The time of day that the ropes are placed in the pen is likely to impact the outcome of sampling, given that the activity level of sows in an ESF pen is not constant across the day. From the time the feeding system turns on, activity increases over an 8- to 12-hour period and then starts to decrease as the majority of the animals are fed and the stations close for the day.17,18 In this study, the optimal time of day to sample was not investigated specifically, but sampling time was chosen on the basis of our previous research and clinical experience with group-housed sows being fed by ESF. Our goal was to place the ropes more or less halfway through their daily feeding cycle, while the feeders were still open and the sows were still eating. The start of the feeding cycle varies from farm to farm, and accordingly, the absolute time for sampling may be farm-specific. However, we suggest that determining the sampling time relative to the start and finish times of the feeding cycle is an important consideration, especially when sampling in dynamic pre-implantation groups fed by ESF, to ensure that sows are still active and feeding when investigators are attempting to sample.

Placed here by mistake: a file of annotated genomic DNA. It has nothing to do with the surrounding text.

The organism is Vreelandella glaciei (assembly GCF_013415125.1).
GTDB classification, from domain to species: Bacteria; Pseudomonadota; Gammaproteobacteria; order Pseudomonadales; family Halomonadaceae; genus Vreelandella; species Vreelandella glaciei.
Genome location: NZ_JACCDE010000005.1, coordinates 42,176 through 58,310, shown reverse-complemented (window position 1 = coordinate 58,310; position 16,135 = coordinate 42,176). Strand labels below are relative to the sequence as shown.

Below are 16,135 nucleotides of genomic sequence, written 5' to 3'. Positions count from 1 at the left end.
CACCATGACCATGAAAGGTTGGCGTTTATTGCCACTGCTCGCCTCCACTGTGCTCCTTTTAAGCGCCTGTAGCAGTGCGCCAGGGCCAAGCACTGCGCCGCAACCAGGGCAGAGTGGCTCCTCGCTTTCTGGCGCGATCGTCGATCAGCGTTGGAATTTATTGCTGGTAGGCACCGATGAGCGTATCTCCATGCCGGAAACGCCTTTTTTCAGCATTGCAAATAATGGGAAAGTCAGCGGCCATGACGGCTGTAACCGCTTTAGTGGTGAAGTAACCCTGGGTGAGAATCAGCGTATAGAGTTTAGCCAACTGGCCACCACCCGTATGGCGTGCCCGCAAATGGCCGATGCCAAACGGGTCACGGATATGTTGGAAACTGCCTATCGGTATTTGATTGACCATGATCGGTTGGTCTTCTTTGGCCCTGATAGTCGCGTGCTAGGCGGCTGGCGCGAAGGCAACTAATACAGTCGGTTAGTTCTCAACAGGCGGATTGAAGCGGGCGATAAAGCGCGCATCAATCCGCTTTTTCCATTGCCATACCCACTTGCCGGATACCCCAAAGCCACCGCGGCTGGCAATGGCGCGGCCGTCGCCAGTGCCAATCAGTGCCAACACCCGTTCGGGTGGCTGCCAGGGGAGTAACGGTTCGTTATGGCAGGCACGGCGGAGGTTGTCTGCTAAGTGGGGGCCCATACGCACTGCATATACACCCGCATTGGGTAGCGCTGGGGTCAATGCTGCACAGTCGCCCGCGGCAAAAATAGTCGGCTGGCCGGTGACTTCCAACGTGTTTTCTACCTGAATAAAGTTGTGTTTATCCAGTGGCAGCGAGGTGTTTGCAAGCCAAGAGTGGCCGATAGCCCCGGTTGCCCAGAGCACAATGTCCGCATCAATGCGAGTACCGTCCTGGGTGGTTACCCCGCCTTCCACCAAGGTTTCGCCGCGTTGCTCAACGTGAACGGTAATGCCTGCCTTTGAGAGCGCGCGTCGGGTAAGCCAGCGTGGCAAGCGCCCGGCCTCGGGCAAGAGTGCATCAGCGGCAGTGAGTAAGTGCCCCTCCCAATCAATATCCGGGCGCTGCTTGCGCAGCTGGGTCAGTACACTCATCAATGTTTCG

Our studies revealed that the TFC in a pen decreased with subsequent rope sampling in the pen; however, the overall number of sows to chew was not affected by sampling history. A similar effect on experience was reported for rope testing of individually housed sows. Pepin et al7 report an increase in the number of sows successfully sampled with repeated exposure to rope testing, but did not study whether the latency of animals that chewed on a rope depended on experience. The practical implication for the TFC on repeated sampling is that when sampling for the first time in a pen, oral-fluid collection may take longer (median difference in TFC of approximately 9 minutes). The range of time it took for sows to approach the rope is important as well, because producers and veterinarians should not be discouraged if it takes over 20 minutes for the sows to approach the rope the first time sampling is attempted.